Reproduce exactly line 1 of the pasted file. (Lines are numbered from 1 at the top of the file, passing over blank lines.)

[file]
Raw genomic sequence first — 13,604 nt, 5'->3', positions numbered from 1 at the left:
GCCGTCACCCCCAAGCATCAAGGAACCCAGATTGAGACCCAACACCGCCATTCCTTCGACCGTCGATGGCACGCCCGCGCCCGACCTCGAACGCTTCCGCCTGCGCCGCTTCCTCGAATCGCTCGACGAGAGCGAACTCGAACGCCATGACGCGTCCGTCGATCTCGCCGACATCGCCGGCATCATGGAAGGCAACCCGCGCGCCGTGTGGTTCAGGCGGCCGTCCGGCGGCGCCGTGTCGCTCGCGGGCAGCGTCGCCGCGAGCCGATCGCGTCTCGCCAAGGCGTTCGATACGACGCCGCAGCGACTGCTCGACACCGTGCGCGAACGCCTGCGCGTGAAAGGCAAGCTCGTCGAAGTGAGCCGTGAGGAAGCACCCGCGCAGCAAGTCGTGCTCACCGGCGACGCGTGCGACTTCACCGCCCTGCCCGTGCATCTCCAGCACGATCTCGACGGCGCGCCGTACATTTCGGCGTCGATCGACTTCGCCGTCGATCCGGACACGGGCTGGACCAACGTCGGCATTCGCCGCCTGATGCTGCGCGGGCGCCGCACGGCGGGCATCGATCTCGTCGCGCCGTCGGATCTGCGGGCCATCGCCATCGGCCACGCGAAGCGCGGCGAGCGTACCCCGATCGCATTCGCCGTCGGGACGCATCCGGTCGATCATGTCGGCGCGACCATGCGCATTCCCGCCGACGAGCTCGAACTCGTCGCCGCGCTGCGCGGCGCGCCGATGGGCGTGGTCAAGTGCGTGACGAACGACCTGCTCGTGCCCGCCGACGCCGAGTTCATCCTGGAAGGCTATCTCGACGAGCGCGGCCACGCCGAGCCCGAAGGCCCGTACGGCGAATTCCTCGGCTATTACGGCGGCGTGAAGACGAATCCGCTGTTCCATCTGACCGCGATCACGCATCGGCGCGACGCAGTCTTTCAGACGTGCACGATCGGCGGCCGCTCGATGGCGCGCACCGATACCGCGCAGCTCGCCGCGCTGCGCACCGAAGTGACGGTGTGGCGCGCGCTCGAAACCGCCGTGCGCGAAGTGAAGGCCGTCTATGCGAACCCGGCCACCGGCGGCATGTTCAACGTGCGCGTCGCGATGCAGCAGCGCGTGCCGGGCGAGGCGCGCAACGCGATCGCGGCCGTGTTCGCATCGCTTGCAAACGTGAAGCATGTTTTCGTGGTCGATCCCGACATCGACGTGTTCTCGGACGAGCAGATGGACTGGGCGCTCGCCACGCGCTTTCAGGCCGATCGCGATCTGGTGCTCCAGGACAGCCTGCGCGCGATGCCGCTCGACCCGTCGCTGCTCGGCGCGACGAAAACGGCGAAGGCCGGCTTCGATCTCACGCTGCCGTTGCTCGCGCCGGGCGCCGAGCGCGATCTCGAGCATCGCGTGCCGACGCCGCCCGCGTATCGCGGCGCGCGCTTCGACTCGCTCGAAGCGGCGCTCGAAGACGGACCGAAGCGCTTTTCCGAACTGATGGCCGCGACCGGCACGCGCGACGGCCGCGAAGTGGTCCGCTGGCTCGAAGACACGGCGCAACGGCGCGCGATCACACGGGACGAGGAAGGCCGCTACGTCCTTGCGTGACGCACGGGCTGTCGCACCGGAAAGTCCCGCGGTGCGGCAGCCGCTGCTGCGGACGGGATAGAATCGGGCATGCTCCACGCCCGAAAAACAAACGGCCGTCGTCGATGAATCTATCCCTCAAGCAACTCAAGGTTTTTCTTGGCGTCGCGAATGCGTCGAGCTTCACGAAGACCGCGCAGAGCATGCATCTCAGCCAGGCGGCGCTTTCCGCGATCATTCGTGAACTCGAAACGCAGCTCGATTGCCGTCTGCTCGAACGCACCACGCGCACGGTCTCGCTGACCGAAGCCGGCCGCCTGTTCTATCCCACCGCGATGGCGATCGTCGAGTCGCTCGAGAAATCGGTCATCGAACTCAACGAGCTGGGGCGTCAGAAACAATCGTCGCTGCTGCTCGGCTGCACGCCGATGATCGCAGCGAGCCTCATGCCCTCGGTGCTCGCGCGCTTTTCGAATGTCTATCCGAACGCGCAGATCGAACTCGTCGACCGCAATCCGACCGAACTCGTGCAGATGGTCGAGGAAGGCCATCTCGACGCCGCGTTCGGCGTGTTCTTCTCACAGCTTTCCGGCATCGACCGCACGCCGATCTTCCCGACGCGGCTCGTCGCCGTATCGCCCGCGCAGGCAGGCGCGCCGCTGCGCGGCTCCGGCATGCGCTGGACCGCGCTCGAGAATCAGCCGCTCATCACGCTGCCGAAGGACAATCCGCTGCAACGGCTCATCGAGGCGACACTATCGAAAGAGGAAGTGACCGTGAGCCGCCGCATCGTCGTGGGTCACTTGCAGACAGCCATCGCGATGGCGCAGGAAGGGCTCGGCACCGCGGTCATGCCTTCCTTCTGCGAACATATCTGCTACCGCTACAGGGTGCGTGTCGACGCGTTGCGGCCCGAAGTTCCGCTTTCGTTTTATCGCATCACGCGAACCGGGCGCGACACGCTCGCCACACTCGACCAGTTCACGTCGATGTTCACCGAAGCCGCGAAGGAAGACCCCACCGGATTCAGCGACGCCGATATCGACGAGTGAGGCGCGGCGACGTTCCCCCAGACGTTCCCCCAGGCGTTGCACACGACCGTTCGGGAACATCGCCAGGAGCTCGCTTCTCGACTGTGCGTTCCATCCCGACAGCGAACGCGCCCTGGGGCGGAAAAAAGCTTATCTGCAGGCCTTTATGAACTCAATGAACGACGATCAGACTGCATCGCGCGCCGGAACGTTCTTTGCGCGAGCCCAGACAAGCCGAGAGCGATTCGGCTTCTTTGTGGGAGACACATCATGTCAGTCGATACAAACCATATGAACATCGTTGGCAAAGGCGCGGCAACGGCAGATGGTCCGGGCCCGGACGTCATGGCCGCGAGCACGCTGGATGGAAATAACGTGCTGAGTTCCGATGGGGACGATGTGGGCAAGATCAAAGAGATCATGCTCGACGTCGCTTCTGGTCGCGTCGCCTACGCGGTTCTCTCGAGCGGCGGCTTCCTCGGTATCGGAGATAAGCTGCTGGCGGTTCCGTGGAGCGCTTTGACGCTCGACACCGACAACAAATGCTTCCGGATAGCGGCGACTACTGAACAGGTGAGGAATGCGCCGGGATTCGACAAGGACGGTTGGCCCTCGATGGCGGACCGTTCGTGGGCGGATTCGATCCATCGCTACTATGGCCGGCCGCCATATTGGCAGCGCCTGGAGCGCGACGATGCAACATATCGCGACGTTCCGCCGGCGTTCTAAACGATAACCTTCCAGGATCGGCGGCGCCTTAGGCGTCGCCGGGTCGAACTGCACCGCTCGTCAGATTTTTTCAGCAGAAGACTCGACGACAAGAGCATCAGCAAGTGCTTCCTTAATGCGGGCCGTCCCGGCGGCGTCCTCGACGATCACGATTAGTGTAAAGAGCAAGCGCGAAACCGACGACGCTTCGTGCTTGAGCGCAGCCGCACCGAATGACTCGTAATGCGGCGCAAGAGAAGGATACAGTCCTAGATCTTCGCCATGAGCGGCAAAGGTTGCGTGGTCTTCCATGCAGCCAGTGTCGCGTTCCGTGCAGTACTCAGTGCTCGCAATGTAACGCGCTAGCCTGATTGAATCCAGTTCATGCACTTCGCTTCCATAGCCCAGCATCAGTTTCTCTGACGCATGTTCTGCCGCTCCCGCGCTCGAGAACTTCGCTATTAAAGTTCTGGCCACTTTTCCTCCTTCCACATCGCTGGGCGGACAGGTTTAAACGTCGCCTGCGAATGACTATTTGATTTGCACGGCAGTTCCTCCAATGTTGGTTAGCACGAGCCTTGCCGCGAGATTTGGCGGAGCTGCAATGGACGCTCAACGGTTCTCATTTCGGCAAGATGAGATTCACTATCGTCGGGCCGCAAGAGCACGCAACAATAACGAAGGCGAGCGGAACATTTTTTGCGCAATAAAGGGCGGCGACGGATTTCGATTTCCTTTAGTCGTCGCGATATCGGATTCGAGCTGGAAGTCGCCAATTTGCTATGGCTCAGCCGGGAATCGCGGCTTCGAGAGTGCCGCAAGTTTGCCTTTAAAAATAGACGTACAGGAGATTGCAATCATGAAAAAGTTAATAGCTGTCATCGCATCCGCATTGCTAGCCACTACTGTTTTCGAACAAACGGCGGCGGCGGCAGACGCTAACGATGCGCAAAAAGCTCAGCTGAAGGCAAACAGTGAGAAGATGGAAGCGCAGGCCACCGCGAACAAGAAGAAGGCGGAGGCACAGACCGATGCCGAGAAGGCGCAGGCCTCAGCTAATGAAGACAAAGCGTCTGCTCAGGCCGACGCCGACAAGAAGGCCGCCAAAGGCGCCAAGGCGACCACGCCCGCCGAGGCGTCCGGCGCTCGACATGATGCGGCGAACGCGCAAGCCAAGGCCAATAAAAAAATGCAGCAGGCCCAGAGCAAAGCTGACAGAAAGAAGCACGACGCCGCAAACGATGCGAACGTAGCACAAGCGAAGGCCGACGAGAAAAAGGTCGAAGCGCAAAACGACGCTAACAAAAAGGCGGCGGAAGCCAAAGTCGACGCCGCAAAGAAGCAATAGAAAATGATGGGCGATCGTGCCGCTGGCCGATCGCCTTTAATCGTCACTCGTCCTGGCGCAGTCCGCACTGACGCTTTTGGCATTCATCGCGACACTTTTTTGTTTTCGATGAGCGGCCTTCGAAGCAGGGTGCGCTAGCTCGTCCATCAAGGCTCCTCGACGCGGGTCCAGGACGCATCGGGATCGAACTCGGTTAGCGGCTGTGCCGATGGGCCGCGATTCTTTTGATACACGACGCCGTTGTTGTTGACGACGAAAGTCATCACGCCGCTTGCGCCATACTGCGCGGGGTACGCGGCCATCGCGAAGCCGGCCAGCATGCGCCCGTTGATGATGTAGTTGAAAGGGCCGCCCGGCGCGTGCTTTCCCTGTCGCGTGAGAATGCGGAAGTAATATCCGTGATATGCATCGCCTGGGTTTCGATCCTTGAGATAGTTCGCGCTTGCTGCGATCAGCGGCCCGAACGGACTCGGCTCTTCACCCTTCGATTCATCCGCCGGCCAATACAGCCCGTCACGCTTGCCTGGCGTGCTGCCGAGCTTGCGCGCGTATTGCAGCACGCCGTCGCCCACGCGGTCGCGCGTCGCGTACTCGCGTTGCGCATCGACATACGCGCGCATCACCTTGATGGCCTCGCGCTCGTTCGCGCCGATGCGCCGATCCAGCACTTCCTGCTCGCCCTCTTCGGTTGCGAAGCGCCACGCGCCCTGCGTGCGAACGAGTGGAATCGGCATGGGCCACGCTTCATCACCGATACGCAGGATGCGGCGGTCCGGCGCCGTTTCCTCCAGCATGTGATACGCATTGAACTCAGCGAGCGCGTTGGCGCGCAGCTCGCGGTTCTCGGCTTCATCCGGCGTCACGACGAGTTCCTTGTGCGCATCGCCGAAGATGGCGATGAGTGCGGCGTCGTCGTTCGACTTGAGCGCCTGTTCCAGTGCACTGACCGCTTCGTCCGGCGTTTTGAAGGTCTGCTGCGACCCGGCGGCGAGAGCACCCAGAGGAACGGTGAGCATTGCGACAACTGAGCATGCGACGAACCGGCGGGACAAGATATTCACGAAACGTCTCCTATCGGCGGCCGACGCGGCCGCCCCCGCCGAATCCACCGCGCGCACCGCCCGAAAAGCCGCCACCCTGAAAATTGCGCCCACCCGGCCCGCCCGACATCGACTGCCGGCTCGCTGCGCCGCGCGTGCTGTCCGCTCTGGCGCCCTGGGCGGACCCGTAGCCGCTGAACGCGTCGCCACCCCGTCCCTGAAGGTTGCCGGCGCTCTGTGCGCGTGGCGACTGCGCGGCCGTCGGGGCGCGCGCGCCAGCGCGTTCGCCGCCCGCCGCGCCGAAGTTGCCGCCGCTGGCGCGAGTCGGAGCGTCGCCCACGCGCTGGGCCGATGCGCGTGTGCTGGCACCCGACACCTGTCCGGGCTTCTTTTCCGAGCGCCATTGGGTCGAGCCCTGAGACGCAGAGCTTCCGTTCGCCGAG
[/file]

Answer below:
Raw genomic sequence first — 13,604 nt, 5'->3', positions numbered from 1 at the left: